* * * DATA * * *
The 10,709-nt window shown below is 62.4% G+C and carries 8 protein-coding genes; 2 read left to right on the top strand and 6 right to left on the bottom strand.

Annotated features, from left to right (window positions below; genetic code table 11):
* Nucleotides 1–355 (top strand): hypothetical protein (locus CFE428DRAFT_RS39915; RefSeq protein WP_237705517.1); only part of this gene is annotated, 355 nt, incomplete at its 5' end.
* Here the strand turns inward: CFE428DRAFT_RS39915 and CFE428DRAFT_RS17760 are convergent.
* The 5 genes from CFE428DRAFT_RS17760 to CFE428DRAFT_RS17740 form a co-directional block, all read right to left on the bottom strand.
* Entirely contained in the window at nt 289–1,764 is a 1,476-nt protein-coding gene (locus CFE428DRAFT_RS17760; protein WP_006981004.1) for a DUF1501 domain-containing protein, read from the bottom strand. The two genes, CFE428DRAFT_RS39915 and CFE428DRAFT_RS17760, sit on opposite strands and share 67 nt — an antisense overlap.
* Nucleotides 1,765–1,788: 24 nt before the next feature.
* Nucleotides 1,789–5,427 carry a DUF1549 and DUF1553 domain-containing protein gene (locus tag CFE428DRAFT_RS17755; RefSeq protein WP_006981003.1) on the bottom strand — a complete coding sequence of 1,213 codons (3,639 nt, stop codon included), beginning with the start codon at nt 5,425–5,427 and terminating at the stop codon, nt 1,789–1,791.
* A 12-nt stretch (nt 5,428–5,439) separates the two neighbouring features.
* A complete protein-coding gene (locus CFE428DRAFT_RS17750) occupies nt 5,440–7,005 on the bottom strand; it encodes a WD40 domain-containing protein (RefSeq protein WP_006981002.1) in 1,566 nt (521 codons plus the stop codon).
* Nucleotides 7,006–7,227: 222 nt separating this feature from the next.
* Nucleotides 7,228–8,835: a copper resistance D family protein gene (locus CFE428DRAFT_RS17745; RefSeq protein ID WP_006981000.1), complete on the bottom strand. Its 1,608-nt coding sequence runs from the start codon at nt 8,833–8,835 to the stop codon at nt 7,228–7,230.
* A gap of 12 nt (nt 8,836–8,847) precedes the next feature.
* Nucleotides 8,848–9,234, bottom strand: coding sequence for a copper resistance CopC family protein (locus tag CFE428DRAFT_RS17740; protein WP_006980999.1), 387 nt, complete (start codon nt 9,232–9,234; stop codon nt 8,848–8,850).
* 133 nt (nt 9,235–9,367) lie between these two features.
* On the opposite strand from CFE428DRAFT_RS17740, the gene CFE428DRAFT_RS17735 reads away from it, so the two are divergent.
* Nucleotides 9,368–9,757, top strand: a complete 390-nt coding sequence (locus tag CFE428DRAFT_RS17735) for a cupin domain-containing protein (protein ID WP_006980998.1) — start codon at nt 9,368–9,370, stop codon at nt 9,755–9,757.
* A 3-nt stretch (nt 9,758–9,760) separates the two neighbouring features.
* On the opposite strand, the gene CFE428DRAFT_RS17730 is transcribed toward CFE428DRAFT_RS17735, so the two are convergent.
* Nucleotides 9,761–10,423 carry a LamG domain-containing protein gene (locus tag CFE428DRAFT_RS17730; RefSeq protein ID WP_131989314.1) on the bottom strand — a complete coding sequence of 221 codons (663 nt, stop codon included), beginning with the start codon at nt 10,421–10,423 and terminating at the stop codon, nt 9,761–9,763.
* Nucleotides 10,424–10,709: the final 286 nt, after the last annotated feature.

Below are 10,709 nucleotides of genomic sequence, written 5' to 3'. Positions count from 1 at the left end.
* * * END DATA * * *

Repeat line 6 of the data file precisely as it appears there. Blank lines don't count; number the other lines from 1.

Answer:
* Entirely contained in the window at nt 289–1,764 is a 1,476-nt protein-coding gene (locus CFE428DRAFT_RS17760; protein WP_006981004.1) for a DUF1501 domain-containing protein, read from the bottom strand. The two genes, CFE428DRAFT_RS39915 and CFE428DRAFT_RS17760, sit on opposite strands and share 67 nt — an antisense overlap.